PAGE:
Mark Weldon walks; having full confidence of the Board isn’t enough

MediaWorks chief executive Mark Weldon has resigned. […]

Mr Weldon said in a statement this morning that he notified the MediaWorks board of his resignation last night, saying “the personal cost is now too high to continue in this role”.

MediaWorks, the parent company of TV3 and RadioLive, said the board had accepted Mr Weldon’s resignation and respected his decision.

Reaction to the controversial boss’s resignation flooded social media. Former weekend newsreader Carolyn Robinson tweeted: “Goodbye Weldon.

Don’t trip on the ruins you created as you leave.” Former Campbell Live producer Pip Keane posted: “It’s definitely a karma day.”

A string of long-time TV3 personalities have left under Mr Weldon’s watch.

John Campbell, Hamish McKay, Paula Penfold – wife of Barry’s co-presenter Mike McRoberts – and the rest of the 3D investigative journalism team, including Melanie Reid, Phil Vine, Eugene Bingham and Sarah Hall have all left or announced their departures.

MediaWorks chairman Rod McGeoch said: “The board is very grateful for Mark’s success in driving change through the entire organisation and under his leadership MediaWorks has truly become an integrated company. Mark has agreed to assist the board on strategic projects and we would like to thank him for his efforts and successes.”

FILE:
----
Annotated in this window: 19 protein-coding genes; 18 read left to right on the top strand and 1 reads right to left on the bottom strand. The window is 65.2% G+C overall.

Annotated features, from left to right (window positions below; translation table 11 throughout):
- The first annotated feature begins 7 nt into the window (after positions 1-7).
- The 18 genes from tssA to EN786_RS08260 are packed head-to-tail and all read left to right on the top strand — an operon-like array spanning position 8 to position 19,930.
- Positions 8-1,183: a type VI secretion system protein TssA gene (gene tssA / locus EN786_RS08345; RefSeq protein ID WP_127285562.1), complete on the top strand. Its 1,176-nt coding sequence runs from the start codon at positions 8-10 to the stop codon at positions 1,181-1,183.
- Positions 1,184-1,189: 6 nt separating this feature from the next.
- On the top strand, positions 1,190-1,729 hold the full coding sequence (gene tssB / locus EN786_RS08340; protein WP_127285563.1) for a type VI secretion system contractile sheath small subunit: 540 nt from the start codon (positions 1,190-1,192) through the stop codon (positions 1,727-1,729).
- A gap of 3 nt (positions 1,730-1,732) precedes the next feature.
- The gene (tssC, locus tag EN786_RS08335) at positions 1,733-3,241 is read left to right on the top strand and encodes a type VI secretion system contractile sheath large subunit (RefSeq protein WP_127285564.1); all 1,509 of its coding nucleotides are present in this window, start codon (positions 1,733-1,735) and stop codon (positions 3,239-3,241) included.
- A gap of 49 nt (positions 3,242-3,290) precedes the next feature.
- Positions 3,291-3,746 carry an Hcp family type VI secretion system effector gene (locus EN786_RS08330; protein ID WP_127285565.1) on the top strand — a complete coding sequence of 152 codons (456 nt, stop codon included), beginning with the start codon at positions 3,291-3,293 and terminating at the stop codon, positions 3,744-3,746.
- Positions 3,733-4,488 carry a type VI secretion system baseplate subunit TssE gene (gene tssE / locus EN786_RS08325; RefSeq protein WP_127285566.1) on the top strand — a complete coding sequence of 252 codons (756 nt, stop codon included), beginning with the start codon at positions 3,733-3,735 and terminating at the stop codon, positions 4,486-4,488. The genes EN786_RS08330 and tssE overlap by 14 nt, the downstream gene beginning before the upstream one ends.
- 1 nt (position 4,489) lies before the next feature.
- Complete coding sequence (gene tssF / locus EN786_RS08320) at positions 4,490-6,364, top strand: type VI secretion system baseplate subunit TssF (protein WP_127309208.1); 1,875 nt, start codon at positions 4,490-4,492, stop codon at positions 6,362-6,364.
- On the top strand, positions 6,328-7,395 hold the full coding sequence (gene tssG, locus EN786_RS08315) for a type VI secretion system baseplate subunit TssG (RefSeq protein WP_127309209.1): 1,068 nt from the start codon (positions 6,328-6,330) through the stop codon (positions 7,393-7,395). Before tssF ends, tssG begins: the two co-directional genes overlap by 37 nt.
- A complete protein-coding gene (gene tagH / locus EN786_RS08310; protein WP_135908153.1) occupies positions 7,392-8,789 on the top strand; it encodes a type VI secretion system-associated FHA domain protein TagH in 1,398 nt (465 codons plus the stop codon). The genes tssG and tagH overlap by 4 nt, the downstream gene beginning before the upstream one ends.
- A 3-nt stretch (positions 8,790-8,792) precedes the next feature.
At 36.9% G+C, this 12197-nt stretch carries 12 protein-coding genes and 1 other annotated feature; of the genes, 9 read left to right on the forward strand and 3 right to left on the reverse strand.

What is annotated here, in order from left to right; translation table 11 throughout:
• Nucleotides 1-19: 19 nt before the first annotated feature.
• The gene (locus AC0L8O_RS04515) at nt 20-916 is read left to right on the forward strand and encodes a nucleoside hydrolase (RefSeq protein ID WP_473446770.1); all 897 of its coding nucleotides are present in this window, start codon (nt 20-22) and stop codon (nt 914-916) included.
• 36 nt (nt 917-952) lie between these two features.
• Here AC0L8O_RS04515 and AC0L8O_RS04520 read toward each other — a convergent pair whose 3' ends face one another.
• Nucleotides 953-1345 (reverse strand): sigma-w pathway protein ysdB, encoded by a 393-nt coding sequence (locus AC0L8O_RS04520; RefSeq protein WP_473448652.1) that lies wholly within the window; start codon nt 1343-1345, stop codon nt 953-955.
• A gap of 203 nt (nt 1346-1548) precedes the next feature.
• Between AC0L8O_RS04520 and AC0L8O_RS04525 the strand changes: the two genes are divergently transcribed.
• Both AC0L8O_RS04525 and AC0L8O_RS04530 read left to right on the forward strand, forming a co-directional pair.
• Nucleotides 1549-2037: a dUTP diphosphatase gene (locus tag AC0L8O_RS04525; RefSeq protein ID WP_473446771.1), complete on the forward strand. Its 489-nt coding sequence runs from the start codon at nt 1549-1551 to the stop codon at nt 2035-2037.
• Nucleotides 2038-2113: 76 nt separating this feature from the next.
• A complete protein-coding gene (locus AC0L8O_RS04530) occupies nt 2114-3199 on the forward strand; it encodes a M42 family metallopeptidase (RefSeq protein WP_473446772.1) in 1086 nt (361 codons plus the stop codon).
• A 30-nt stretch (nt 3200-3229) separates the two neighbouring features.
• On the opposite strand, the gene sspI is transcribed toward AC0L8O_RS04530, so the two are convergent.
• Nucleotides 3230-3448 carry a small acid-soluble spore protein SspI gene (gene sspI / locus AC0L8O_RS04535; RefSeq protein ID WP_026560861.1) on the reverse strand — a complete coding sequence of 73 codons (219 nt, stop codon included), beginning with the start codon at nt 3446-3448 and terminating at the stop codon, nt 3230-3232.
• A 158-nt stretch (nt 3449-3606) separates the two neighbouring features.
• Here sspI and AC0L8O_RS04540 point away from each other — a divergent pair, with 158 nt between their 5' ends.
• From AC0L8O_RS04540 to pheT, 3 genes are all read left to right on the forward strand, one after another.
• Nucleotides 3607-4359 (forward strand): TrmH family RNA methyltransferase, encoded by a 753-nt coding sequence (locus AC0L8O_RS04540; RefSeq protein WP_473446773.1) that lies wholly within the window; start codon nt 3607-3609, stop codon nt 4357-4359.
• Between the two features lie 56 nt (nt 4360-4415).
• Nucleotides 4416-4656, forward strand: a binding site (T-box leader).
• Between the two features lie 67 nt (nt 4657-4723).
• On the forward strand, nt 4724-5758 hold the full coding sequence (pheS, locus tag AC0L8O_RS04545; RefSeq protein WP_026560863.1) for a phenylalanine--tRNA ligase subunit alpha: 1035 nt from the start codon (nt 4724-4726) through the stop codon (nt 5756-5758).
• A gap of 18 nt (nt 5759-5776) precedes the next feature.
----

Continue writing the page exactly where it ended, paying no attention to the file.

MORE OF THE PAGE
“The board has complete confidence that the company will continue its momentum and growth. I would like to take this opportunity to thank everyone at MediaWorks for their dedication and support of the company. I also want to assure the company and its stakeholders that the strategy initiated by Mark will continue.”

The company will immediately start a search for a CEO. In the interim, MediaWorks’ CFO, David Chalmers will act as CEO.

On Monday MediaWorks said Barry’s exit from TV3 had not dented Mr Weldon’s position and that the board of directors had given him “full support” after a key meeting.

Mr McGeoch dismissed speculation about Mr Weldon’s position following the meeting, saying every mainstream media company in the world was undergoing significant change.

He said the changes involved major restructuring which included a focus on reducing costs. Part of that was reviewing the profitability of shows.

“MediaWorks is no different. We have to change and we are changing. We have a clear strategy for this, led by our CEO.” He said there was “full support for the CEO executing that strategy”.

It was well known that Weldon was on “stress leave”.  Ultimately, he wasn’t up to the job of gutting an organisation full of people who don’t take direction from management, and run things their own way.

It will be interesting to see who is willing to fill Weldon’s “dead man’s shoes”.  It will have to be someone who thrives on conflict because the Board is still united in seeing through the restructuring, which includes the departure of people who think they are bigger than the brand.

 

– NZ Herald


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As much at home writing editorials as being the subject of them, Cam has won awards, including the Canon Media Award for his work on the Len Brown/Bevan Chuang story.  And when he’s not creating the news, he tends to be in it, with protagonists using the courts, media and social media to deliver financial as well as death threats.

They say that news is something that someone, somewhere, wants kept quiet.   Cam Slater doesn’t do quiet, and as a result he is a polarising, controversial but highly effective journalist that takes no prisoners.

He is fearless in his pursuit of a story.

Love him or loathe him.  But you can’t ignore him.

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